New book provides global look at housing markets and the financial crisis
February 13, 2012
A new book edited by three Berkeley-Haas housing experts evaluates the genesis of the housing market bubble, the global viral contagion of the crisis, and the policy initiatives undertaken in some of the major economies of the world to counteract its disastrous effects.
“Unlike most other books on the global crisis, Global Housing Markets: Crises, Policies, and Institutions focuses on the housing sector in the context of the financial and institutional structures that shaped the experience of individual economies,” says Cynthia Kroll, executive director for staff research and a senior regional economist at the Fisher Center.
The book’s editors are Kroll, Ashok Bardhan, Fisher Center for Real Estate and Urban Economics senior research associate and Professor Robert Edelstein, Maurice Mann Chair in Real Estate and co-chair, Fisher Center for Real Estate and Urban Economics. Contributors to Global Housing Markets, an edited collection of articles on the experience of global housing markets during the financial crisis, include leading experts from around the world.
The book highlights the housing crisis in the United States as the core of the meltdown, and compares the U.S. experience with those of other countries. It includes chapters on housing markets in Western Europe, including Denmark, Germany, Ireland, the Netherlands, Spain and the United Kingdom; Asia, including China, Hong Kong, India, Japan, Korea, Singapore, and Taiwan; as well as Australia, Brazil, Canada, Israel, Russia and Serbia.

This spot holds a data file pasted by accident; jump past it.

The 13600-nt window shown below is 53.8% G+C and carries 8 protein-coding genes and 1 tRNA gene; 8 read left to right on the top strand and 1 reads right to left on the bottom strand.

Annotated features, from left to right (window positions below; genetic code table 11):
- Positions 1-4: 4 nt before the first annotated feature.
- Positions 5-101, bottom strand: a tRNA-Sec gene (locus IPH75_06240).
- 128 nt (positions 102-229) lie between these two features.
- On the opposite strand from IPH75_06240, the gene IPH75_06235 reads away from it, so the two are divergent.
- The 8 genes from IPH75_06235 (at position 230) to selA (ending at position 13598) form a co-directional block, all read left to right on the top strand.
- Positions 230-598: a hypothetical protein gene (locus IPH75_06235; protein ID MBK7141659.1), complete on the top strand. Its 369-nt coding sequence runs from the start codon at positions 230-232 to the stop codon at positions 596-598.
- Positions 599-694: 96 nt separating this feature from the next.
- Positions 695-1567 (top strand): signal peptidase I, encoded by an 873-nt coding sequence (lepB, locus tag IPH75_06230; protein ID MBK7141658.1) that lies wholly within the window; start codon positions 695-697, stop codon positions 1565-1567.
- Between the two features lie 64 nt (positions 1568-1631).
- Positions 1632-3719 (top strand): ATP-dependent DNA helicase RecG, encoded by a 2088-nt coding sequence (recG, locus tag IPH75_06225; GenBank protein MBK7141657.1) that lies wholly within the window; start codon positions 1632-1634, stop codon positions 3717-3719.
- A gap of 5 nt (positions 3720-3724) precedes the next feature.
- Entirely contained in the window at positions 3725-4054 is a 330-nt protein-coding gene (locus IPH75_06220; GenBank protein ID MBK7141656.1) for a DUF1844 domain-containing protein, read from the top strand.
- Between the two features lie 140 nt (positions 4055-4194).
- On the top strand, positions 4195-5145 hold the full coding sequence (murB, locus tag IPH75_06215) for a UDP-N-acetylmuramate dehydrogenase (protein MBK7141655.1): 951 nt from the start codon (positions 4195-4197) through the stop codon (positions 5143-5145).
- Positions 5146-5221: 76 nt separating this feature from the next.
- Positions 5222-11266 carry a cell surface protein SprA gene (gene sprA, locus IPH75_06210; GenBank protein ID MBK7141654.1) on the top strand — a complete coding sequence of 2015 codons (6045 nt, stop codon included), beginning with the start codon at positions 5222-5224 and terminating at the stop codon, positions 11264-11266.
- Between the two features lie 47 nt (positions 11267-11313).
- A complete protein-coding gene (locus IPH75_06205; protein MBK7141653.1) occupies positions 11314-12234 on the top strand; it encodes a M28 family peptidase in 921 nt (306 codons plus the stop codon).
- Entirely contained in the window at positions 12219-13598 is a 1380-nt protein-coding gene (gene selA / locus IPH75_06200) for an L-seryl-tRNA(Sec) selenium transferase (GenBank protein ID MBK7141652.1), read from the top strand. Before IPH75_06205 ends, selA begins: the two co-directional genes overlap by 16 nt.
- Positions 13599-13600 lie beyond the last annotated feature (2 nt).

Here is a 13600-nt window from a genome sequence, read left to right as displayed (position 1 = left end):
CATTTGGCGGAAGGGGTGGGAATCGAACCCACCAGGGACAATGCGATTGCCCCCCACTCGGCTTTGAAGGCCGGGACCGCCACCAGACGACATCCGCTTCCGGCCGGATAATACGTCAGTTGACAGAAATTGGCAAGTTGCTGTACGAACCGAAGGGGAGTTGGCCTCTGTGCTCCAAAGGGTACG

The goal of the collection is to understand better how housing markets work, how different types of housing institutions and regulatory structures may have contributed to or dampened the global housing boom and bust, and whether these examples might inform housing policy in the U.S. The backdrop of the financial crisis helps bring out the differences and commonalities of markets and institutions across the world.
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